212:100 2 for $1.00 Antoinette 1908, Voisin Farman 1:72 Aero-skin fabric not printed SOLD
550:149 NIKE Box Only $5.00
802-1095 The Visible V8 Transparent Operating Auto Engine 1/4 size 1960 $275.00

Renwal ad from October 1962 "American Modeler."


1415-100 Boeing Clipper, Craft Master 1:144 $SORRY SOLD


8515B Beech Bonanza V35 1:48 $10.00


T638 Beechcraft G17S Staggerwing 1:48 1977 $SOLD
T639 Stinson Reliant SR-9 1:48 1961 $50.00


5052-100 Jake Aichi E13A1 1:50 Marusan $$10.00


The Industro-Motive Company (IMC), Troy, Michigan, was famous for its line of car kits but did produce some aircraft kits before Testors bought the company in 1971.

401:200 Lear Jet 1:40 $40.00
482-100 F-100D Super Sabre 1:72 Batle Damage Parts 1956 $30.00


321-1.49 Hall Springfield "Bulldog" 1961 $35.00


SWF 298 Space Needle Century 21 Official Hobby Kit 1962 $Sorry Sold

Current Space Needle brochure cover.

Space Needle website.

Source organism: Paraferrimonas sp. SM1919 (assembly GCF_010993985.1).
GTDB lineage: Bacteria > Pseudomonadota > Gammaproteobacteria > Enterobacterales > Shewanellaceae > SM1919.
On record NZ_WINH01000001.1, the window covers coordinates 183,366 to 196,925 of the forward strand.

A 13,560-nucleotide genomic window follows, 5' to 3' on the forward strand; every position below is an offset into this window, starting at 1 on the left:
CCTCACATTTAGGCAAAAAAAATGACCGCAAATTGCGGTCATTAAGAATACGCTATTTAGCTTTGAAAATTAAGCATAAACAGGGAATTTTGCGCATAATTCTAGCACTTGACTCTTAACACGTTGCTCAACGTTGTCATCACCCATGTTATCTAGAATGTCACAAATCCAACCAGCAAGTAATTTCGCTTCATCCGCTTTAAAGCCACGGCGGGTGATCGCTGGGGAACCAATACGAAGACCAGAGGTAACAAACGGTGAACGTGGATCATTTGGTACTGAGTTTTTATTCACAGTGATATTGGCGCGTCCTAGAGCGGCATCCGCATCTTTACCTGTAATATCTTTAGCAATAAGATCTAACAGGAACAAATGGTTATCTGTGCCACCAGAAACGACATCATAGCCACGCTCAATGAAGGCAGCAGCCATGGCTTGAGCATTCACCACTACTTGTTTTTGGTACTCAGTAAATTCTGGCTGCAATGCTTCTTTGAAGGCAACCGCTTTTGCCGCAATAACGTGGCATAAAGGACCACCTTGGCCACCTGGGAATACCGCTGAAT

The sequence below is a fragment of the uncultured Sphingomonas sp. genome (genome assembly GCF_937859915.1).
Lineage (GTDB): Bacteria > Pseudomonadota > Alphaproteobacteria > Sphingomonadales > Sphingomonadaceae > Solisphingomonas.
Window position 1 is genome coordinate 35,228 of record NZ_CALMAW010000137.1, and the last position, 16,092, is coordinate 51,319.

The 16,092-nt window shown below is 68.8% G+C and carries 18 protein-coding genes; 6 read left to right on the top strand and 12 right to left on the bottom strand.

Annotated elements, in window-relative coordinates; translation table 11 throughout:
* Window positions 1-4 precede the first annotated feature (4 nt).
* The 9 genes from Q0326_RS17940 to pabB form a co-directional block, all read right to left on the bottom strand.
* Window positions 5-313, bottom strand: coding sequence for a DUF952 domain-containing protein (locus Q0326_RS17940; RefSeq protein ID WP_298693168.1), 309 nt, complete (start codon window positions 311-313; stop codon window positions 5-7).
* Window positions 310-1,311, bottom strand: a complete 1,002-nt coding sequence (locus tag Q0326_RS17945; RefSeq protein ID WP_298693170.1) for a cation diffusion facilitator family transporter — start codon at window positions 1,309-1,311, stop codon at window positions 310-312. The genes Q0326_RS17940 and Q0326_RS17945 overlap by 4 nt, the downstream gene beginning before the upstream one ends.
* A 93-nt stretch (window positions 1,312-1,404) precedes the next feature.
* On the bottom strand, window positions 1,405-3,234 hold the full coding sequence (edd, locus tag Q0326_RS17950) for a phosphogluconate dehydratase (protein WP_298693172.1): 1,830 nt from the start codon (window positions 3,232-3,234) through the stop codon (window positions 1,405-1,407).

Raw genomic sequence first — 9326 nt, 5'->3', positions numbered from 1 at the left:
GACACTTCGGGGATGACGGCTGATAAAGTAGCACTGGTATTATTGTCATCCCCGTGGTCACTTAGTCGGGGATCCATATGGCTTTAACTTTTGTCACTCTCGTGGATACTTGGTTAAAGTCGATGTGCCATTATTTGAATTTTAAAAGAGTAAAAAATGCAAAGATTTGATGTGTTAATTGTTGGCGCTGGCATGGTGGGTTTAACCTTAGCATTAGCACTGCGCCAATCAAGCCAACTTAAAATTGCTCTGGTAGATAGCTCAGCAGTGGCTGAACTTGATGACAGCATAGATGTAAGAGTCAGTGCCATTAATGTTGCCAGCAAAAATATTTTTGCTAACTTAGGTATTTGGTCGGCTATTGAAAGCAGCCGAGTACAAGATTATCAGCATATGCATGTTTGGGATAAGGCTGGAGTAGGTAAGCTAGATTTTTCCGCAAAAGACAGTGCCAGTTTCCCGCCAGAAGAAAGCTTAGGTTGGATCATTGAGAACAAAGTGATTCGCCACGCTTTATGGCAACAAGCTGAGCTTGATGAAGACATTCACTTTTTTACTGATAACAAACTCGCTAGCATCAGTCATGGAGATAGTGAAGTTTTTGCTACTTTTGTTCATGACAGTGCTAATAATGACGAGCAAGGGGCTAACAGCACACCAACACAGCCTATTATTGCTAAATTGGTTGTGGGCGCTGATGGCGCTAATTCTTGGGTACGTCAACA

A wonderful little Boeing B-17F by "Big Plane." Big Plane is not even listed in any kit guide that I can find, so perhaps this kit was also made under another name. The box lists this model as being 1:240 scale but really it is 1:200 scale with about a 6-inch wingspan (the B-17F has a 103' 9" ws).

The same mold was used to make the Entex (Los Angeles) B-17F using grey plastic instead of white. The Entex version has a printed instruction sheet in English but also mistakingly gives the scale as being "1/240." However, flap type box for Entex Kit 8464B gives the scale correctly as "1/200." The Entex kit was "Made in Japan" and is identified as "Air Giants." The definitive plastic kit guide by John Burns (no longer available) states that the Entex "Air Giants" came out in 1971 - apparently Entex re-boxed kits from other companies; the guide lists this kit as originating from Fuji and gives the scale as "1/204". Entex sold the plastic kit division to Anmark in 1981.